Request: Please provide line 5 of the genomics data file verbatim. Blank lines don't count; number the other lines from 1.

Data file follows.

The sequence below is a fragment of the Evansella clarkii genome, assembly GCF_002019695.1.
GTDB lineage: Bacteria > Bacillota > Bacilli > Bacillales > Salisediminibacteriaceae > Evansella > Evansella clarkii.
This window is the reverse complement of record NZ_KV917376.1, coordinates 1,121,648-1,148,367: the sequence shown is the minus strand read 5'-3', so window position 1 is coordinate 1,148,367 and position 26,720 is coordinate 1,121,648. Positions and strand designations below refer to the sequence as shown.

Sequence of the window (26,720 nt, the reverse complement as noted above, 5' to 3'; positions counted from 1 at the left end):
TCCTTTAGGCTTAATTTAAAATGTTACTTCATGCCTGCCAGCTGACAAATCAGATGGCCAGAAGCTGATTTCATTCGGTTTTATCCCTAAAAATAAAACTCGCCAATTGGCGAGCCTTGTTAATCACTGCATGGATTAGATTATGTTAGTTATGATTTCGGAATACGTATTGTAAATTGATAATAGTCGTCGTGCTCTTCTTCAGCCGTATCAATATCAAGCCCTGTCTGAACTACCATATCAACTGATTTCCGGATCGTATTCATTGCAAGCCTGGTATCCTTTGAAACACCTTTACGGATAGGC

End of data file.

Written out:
TCCTTTAGGCTTAATTTAAAATGTTACTTCATGCCTGCCAGCTGACAAATCAGATGGCCAGAAGCTGATTTCATTCGGTTTTATCCCTAAAAATAAAACTCGCCAATTGGCGAGCCTTGTTAATCACTGCATGGATTAGATTATGTTAGTTATGATTTCGGAATACGTATTGTAAATTGATAATAGTCGTCGTGCTCTTCTTCAGCCGTATCAATATCAAGCCCTGTCTGAACTACCATATCAACTGATTTCCGGATCGTATTCATTGCAAGCCTGGTATCCTTTGAAACACCTTTACGGATAGGC